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Drawing the line between perception and interpretation in computer-aided mammography

By Mark Hartswood, Rob Procter, Linda J. Williams, R. Prescott and P. Dixon

Abstract

Screening mammography calls for a combination of perceptual skills to find what may be faint and small features in a complex visual environment, and interpretive skills to rate their diagnostic significance. Evidence suggests radiologists' performance of this task can be improved by computer-aided prompting of target features. The introduction of computer-aided mammography provides an interesting case study of `allocation of function' issues. One is where to `draw the line' between perception and interpretation when determining the system's functional role. Our investigations indicate that radiologists find a system which is `perceptually acute', but `interpretatively naive', more acceptable than predicted by earlier work. We present evidence that this is because drawing the line in this way helps radiologists to understand, and to monitor, the system's behaviour. A second issue concerns the impact of computer-aided mammography on existing practice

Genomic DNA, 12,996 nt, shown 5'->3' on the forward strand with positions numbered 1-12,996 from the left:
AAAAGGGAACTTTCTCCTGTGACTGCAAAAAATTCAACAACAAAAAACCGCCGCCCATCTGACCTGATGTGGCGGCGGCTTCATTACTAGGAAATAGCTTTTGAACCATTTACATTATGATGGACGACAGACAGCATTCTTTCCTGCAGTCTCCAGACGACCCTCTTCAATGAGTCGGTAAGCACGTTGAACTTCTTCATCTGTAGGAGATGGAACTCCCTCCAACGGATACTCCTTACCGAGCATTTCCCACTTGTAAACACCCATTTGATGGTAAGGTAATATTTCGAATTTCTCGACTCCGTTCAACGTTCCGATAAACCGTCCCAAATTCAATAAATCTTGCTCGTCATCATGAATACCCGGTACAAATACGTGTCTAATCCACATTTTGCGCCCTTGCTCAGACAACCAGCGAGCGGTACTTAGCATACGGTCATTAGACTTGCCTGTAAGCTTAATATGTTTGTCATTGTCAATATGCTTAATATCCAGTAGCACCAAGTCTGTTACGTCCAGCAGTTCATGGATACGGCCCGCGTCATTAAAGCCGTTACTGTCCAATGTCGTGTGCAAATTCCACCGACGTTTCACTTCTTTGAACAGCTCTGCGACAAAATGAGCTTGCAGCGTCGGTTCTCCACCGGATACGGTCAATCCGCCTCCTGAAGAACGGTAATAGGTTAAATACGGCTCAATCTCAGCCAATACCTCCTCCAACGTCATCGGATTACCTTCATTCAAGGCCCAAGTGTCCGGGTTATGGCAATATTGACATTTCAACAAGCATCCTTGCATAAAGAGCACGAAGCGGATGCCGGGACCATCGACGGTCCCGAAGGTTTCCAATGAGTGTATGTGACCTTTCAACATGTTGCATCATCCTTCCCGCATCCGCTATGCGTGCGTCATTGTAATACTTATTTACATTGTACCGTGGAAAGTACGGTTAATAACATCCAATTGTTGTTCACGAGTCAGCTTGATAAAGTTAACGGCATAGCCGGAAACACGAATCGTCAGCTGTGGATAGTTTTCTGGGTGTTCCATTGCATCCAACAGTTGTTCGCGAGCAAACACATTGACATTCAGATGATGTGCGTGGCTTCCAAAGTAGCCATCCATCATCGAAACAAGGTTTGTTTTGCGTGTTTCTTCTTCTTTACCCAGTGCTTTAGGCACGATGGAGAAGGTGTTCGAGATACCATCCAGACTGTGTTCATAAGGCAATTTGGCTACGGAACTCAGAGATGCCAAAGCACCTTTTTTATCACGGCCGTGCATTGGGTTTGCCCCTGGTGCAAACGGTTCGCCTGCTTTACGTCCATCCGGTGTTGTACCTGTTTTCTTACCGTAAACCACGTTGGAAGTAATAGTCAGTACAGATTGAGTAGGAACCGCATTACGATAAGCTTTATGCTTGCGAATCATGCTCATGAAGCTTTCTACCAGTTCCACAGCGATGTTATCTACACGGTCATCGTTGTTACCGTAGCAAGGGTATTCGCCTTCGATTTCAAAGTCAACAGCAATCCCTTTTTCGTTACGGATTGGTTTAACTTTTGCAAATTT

Publisher: International Ergonomics Association Press
Year: 1997
OAI identifier: oai:wrap.warwick.ac.uk:52870
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